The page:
Get Squared Away with Your Benefits
Do you need to go to your doctor for a checkup (or prescription refills)? Take care of that now. Do you need to visit your dentist? Do your homework and find out how long your healthcare benefits will last beyond your termination date. If you are starting a new job, when do their benefits start? Will you need to have COBRA coverage (and can your new employer cover those costs)? These are important items to have in place before you leave your job. How about your 401k plan or pension? How does the transition need to work, and how will you get your money? Where will you have to transfer it, and will there be any sort of penalty? Be prepared to take care of this information as soon as possible.
Tell Anyone You Feel Should Hear the News from You
If you have a close circle of work friends, colleagues, or mentors, be sure that you make them aware. No one likes to be caught off-guard, and withholding news on a resignation can often cause hard feelings among friends and colleagues. Even if you tell them a few minutes before the news is released, knowing that they were part of the “inner circle” makes them feel trusted and special. Once a formal resignation is given, a company often feels that it is their job to break the news to others, so if there is anyone else you wish to inform before the knowledge is public, do so before it hits the rumor mill.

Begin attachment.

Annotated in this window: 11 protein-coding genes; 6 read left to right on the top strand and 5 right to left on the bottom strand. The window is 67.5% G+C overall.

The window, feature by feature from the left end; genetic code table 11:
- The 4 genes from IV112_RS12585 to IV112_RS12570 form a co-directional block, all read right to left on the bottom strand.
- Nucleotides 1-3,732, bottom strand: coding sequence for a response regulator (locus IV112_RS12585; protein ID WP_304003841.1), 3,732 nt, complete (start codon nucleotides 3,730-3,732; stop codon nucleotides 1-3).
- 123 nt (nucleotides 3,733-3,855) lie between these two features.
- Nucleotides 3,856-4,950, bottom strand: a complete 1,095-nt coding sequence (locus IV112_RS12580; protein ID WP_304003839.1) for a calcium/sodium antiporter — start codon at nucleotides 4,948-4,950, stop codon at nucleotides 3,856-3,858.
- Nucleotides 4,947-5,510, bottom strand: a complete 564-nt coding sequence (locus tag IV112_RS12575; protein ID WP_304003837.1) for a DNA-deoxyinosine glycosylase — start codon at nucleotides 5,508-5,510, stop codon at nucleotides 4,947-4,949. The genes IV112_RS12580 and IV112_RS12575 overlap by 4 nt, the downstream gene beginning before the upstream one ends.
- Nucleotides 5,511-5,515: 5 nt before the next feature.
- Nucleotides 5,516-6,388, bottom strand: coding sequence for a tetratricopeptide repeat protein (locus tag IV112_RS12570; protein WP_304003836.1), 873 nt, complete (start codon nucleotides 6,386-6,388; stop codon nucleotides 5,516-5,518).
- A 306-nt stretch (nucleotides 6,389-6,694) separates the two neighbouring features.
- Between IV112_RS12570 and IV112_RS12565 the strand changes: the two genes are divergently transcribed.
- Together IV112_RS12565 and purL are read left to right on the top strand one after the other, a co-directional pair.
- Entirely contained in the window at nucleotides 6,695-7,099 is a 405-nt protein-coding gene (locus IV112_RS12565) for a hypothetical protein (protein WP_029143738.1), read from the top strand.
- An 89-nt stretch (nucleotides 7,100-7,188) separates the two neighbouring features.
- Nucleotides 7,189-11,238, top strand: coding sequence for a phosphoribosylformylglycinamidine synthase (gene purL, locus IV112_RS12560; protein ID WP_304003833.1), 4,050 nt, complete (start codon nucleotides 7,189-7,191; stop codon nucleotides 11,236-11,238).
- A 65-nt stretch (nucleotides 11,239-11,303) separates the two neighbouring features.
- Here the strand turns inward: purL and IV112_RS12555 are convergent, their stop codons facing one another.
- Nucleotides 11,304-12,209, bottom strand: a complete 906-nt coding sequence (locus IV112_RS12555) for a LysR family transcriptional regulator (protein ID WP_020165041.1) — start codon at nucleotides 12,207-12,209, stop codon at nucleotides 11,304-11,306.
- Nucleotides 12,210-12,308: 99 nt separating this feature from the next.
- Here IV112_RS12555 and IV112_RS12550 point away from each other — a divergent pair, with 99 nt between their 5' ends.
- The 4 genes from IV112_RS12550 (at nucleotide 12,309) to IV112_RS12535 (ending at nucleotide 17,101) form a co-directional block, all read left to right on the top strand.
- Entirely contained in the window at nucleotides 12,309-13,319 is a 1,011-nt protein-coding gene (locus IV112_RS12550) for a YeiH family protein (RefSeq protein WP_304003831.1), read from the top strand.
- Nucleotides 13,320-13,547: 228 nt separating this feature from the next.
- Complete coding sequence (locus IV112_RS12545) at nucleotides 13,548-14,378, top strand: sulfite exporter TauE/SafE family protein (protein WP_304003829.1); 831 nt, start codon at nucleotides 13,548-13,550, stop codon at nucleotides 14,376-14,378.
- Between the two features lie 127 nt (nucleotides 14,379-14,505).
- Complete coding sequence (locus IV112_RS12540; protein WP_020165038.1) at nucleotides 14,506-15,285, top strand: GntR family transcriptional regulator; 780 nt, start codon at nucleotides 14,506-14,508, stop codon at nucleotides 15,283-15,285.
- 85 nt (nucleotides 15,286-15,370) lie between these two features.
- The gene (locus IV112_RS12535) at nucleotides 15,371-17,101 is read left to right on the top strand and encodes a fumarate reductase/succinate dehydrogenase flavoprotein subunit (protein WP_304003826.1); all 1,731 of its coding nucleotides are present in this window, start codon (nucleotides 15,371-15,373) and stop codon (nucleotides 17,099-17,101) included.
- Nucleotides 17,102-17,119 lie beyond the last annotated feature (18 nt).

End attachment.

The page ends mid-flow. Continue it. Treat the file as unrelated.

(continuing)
Don’t Burn Bridges!
Our world is getting smaller and smaller every day! No matter how miserable you are in your current role, be civil and professional. Set goals for yourself before you leave, and close up as many loose ends as you can. Make sure your “house” is in order at work, and that your colleagues and supervisors are up to speed on projects, tasks, or any other responsibilities you have. You never know when you will need one of your current co-workers or supervisors to provide a reference in the future, or if you will end up working with one of them again in a future position. I have worked with many candidates that have a grand plan for how they are “going out”, but please think about future repercussions before you make a scene on your way out the door!
People generally decide to quit their job at a time when they are unhappy with some aspect of the position, the company, or their career progression. Make sure that this decision is one that is well thought out, and that you plan for, both personally and financially, before you make any rash decisions.
We have also included a FREE downloadable resignation letter template here. You’ll have your letter complete in 60 second or less!
For some additional resources on making a career change, please refer to the following books:
Dare to Change Your Job and Your Life, by Carole Kanchier
What Color is Your Parachute? 2017: A Practical Guide for Job Hunters and Career Changers, by Richard Bolles
Leap: Leaving a Job With No Plan B to Find the Career and Life You Really Want, by Tess Vigeland
by Natalie Lemons
Natalie Lemons is the Founder and President of Resilience Group, LLC, and The Resilient Recruiter and C0-Founder of Need a New Gig. She specializes in the area of Executive Search and services a diverse group of national and international companies, focusing on mid to upper-level management searches in a variety of industries. For more articles like this, follow her blog. Resilient Recruiter is an Amazon Associate.